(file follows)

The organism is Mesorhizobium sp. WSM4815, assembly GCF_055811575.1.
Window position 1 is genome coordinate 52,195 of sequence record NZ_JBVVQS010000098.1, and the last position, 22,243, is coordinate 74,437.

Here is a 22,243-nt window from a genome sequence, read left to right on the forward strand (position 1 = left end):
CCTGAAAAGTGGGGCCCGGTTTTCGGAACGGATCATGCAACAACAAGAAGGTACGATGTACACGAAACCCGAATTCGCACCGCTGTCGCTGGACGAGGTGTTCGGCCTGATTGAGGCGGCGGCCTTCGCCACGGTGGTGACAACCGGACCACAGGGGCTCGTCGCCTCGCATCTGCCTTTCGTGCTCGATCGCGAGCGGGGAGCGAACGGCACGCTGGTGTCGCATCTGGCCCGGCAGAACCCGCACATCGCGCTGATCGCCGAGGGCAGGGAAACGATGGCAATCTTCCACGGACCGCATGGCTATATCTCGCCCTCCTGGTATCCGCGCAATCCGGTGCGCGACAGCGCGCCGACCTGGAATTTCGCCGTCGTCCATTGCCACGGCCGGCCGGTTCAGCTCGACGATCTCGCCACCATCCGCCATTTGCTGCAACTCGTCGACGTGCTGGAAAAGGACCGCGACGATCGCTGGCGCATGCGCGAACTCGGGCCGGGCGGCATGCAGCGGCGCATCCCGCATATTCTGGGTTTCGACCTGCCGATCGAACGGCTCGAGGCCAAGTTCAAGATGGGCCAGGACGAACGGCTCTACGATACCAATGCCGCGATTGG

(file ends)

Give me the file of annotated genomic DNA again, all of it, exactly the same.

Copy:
The organism is Mesorhizobium sp. WSM4815, assembly GCF_055811575.1.
Window position 1 is genome coordinate 52,195 of sequence record NZ_JBVVQS010000098.1, and the last position, 22,243, is coordinate 74,437.

Here is a 22,243-nt window from a genome sequence, read left to right on the forward strand (position 1 = left end):
CCTGAAAAGTGGGGCCCGGTTTTCGGAACGGATCATGCAACAACAAGAAGGTACGATGTACACGAAACCCGAATTCGCACCGCTGTCGCTGGACGAGGTGTTCGGCCTGATTGAGGCGGCGGCCTTCGCCACGGTGGTGACAACCGGACCACAGGGGCTCGTCGCCTCGCATCTGCCTTTCGTGCTCGATCGCGAGCGGGGAGCGAACGGCACGCTGGTGTCGCATCTGGCCCGGCAGAACCCGCACATCGCGCTGATCGCCGAGGGCAGGGAAACGATGGCAATCTTCCACGGACCGCATGGCTATATCTCGCCCTCCTGGTATCCGCGCAATCCGGTGCGCGACAGCGCGCCGACCTGGAATTTCGCCGTCGTCCATTGCCACGGCCGGCCGGTTCAGCTCGACGATCTCGCCACCATCCGCCATTTGCTGCAACTCGTCGACGTGCTGGAAAAGGACCGCGACGATCGCTGGCGCATGCGCGAACTCGGGCCGGGCGGCATGCAGCGGCGCATCCCGCATATTCTGGGTTTCGACCTGCCGATCGAACGGCTCGAGGCCAAGTTCAAGATGGGCCAGGACGAACGGCTCTACGATACCAATGCCGCGATTGG